When I was in school, most of my teachers subscribed to the belief that students should be seen and not heard. They felt as though they were the only ones who should be speaking in the classroom. Those same teachers thought it was all about feeding students information and making us regurgitate that information in written form on tests. In those classrooms, students didn’t talk for fear of being yelled at or having to sit in the corner. Things were different back then. Luckily, times have changed and a lot of those, what I like to call old-school teachers, have retired or passed away. Schools are now hiring teachers who believe in a student-centered approach to education. When the students do the learning, questioning, and teaching, engagement increases exponentially and learning becomes relevant and genuine. In classrooms around the world, teachers are guiding students by talking less and allowing students to talk more. This is how all classrooms should be structured and run. When this approach to teaching and education happens, it’s often hard to tell who learns more on a daily basis, the students or the teachers. The students teach the teachers sometimes more than what the teachers are trying to convey to the students. This is what effective teaching is all about.
Today in Humanities class, I was able to experience, first-hand, the value in empowering students to talk, think, question, and reflect in the classroom. At the close of class today, I provided some time for the students to reflect on what worked really well for them during the mapping activity that we spent the last three days working on. After I shared some observations with the students about what I noticed regarding their work habits as they crafted their maps in class, I asked them the following question, “What do you need to remember to do when tackling or completing a challenging or lengthy project or activity such as the mapping activity we completed today?” The students shared some awesome insight with the class: “I need to use a growth mindset when working on projects like this,” “I need to persevere and never give up even when the work seems hard,” “I need to ask questions to be sure I understand what I need to do,” and “I need to focus on my work and not compare myself to others.” Wow, I thought, they really understand themselves as learners and students. I was thoroughly impressed by their contributions to the discussion. However, the best part was yet to come.
First, an aside so that the next part of my story makes sense. To help my students focus on positive attributes and fully understand what is expected of them, I find that I try to point out what students are doing well so that others who are struggling to meet the expectations might be able to learn from a role model. This generally helps those students who seem confused, figure out what to do and transition or redirect themselves. I make sure that I’m also using different students as examples every time so that I make sure not to play favorites. Until today, I felt as though this strategy was successful and effective. I’ve used it for years as a way to highlight the good and not point out the negative behaviors.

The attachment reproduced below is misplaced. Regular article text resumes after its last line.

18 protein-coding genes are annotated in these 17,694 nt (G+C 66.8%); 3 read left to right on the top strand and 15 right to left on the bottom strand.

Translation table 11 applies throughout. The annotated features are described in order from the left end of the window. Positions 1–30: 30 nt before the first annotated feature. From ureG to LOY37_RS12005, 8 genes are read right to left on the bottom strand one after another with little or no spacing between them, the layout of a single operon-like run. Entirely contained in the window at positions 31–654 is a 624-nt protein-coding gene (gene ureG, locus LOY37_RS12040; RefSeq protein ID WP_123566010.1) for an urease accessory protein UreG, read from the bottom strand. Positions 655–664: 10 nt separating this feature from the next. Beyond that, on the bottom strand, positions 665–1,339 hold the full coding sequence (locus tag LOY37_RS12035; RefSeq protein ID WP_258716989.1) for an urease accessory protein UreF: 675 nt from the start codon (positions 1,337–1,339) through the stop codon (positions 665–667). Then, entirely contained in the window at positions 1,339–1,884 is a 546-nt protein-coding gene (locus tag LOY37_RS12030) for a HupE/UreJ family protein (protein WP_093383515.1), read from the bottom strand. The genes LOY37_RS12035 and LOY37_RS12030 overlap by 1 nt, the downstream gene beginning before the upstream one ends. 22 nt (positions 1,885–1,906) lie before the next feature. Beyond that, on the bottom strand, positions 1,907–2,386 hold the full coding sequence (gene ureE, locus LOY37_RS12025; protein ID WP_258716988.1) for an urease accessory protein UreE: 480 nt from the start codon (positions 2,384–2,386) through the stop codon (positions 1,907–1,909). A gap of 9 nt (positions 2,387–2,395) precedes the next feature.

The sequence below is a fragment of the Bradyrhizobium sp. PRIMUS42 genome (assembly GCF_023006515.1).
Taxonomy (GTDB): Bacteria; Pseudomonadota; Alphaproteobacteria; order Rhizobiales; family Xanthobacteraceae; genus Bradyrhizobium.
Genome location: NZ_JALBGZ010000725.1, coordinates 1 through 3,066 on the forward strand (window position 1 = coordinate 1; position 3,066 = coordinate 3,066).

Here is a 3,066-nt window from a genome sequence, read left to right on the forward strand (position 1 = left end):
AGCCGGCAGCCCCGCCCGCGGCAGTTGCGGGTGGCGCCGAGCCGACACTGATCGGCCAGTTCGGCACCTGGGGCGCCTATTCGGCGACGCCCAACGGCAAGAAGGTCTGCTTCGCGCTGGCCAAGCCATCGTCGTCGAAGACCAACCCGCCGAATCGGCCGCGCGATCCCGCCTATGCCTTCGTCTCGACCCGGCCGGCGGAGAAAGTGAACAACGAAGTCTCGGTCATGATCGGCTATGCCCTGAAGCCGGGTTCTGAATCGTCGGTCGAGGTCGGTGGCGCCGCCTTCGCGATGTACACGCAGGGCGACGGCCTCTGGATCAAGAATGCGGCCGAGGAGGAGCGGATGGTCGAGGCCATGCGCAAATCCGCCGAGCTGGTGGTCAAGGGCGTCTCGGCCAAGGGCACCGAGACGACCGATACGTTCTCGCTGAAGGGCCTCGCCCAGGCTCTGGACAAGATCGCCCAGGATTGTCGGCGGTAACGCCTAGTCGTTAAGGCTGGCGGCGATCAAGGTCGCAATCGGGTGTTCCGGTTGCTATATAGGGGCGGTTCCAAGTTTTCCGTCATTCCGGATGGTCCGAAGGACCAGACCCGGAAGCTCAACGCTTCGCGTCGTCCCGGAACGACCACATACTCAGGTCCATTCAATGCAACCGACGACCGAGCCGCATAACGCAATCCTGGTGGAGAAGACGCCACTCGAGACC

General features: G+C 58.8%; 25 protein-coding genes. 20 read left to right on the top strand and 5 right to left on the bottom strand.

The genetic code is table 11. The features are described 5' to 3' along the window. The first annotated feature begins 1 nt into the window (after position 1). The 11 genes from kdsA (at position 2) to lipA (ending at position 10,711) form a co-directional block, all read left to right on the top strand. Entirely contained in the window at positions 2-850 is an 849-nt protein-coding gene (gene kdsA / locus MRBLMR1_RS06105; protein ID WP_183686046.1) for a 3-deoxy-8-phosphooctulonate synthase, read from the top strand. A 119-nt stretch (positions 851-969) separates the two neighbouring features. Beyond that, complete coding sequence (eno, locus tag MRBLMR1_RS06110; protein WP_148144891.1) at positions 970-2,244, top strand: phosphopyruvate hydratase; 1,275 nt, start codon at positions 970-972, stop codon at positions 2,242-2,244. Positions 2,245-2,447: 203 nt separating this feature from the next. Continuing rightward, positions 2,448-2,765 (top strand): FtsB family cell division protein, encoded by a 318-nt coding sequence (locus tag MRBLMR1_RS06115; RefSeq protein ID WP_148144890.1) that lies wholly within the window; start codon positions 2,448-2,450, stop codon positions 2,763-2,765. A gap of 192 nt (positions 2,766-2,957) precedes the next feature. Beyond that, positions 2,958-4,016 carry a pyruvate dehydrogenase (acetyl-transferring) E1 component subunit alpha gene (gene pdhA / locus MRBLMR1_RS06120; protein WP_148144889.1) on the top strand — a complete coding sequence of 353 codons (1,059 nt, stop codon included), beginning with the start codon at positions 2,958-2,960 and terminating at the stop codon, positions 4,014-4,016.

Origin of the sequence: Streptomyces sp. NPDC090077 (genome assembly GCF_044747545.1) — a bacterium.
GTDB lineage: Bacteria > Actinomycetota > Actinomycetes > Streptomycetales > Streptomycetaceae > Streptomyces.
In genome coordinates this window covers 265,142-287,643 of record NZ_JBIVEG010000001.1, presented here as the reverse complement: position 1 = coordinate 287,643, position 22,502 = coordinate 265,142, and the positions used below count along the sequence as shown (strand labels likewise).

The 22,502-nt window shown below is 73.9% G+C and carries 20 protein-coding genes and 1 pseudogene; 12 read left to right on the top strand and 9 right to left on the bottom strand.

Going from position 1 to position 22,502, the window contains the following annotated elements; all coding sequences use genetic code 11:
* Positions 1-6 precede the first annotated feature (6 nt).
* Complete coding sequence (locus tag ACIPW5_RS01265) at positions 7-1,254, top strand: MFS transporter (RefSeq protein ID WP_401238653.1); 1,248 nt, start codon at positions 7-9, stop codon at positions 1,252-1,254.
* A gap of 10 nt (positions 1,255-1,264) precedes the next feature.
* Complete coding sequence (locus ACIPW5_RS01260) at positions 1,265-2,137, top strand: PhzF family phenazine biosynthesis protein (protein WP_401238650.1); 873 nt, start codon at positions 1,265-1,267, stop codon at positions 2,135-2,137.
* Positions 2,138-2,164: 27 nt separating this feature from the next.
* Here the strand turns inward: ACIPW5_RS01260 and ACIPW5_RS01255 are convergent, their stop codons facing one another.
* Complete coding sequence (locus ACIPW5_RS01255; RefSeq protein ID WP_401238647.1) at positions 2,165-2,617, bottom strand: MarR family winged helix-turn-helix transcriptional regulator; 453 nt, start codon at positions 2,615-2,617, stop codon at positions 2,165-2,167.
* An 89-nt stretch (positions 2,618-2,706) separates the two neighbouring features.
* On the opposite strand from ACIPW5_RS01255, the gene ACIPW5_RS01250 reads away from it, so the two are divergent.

Now, for the best part. So, following the class discussion about positive behaviors to utilize when working on a challenging task, a student asked this powerful question, “If you say that we shouldn’t compare ourselves to others, why do you point out role models in the classroom during transition times?” Wow, I thought. That is insightful. Although I felt put on the spot, I also started to realize that maybe this practice of highlighting the role models in the classroom isn’t an effective practice to help the students focus on themselves. While comparing and contrasting ourselves to others can be a fruitful task to hold the bar for ourselves high, it can also be detrimental to helping us develop our individuality. In a society that is constantly bombarded with pictures, chats, and messages, about what everyone else is doing, it’s nice to be able to block out this white noise and focus on us as individuals. So, my response was this, “You make a valid point. Perhaps I will have to keep this in mind when I’m trying to help others see and understand what they need to do. I shouldn’t be forcing you to compare yourself to others. This is very interesting. I never thought about it like that.” I wanted the students to see an example of how one might respond to critical feedback. I took it in, acknowledged what I had done, and pointed out what I will try to do moving forward. While I was trying to help teach the students the value in using a growth mindset, persevering, and problem-solving when working on challenging tasks, this one student taught me something about my teaching practices that will cause me to reflect and adapt so that I can best support and help my students grow and develop. Sometimes I wonder who the real teacher in the classroom is, me or my students.